A Few Thoughts on the ‘Troll Farm’ Indictment

The first takes on the Mueller-team indictment of the Internet Research Agency ‘troll farm’ have, perhaps predictably, reflected as much about the interests, goals and predilections of the authors as anything else. To Trump and his cohorts, it “proves” no collusion, because the text describes Russians pretending to be Americans in their contacts. To those still hoping for impeachment, it is “proof” that Putin stole the presidential elections for Trump. Of course, the truth is at neither end of the spectrum.

This is just one indictment. It is the start of the process, not likely the end. There is no point saying “is that all they have?” when it is patently clear that it is not.

None of this should come as a surprise. We’ve known about the Internet Research Agency since it was reported in Novaya gazeta in 2013. We’ve known about the twitter and other social media hacking. We’ve know… You get the message. This is not about “putting Russia on notice” nor about some revelation about which we should pretend to be shocked. This is the tradecraft of modern information war, and a certain amount of modern advertising too, for that matter. It is rather, I would presume, about demonstrating that the Mueller investigation is ongoing and, above all, that…

This is a political – with a small p – statement. None of these Russians are likely ever to see the inside of a US courtroom, and the apparent bankroller, Evgeni Prigozhin, is already on the US sanctions list. This is not about a trial, it is about laying down a marker to the effect that the Mueller team believes there is evidence of a Russian attempt to influence the elections.

This is about crime rather than politics. Of course it is deeply political, but the remit of the Mueller investigation is not about whether the Russians were naughty, immoral, or whatever (for a start, please don’t try and tell me that none of these techniques are also known to and used by Western intelligence services in some of their missions), but whether crimes were committed under US law. The effort to prove that they were is perhaps the single most important element of this indictment.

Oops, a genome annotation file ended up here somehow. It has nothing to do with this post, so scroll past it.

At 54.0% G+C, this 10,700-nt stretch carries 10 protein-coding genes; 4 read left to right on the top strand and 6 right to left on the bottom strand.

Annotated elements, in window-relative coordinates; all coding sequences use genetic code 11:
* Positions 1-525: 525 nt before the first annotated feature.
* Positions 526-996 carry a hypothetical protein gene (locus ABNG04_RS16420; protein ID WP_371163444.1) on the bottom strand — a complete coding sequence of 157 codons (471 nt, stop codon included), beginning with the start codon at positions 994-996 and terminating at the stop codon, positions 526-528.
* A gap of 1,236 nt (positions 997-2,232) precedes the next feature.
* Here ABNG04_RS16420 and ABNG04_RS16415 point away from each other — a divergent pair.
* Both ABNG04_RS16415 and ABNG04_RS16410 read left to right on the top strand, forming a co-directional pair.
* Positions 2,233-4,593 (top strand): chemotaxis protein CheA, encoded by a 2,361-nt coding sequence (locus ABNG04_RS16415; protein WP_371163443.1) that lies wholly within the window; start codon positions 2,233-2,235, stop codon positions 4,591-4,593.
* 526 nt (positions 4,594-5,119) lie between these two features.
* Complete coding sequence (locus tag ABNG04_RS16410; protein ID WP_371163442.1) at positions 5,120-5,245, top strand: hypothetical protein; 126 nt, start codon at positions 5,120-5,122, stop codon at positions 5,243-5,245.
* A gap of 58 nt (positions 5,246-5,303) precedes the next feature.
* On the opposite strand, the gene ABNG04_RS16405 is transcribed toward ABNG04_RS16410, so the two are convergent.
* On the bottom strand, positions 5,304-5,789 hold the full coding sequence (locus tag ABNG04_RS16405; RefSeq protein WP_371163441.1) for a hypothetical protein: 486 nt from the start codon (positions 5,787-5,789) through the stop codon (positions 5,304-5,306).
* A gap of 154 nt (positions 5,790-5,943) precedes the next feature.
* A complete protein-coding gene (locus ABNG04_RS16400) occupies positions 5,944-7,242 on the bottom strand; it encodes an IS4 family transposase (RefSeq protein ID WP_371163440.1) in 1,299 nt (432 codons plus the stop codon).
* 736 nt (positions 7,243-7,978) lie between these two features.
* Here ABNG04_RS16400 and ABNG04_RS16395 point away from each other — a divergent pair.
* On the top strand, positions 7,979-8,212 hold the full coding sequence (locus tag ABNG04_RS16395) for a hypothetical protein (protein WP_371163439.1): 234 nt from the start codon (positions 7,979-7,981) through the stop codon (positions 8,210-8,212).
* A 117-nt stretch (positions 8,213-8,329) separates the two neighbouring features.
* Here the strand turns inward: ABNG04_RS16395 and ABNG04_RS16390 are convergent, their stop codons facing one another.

Everyone is innocent until proven guilty. There seems a widespread willingness to accept the indictment as somehow proof (and we have also seen that about statements from typically anonymous intelligence sources). It is not. Now, I am perfectly willing to believe the broad thrust, that Russia did try to influence the elections, but unless and until there is proof, we ought to be cautious, especially in accepting the detailed elements of the indictment. (I write this knowing that now elements such as “$1.25 million per month were spent on hacking the US elections” will be reported ad nauseam as demonstrated fact. Such is the modern media environment.*)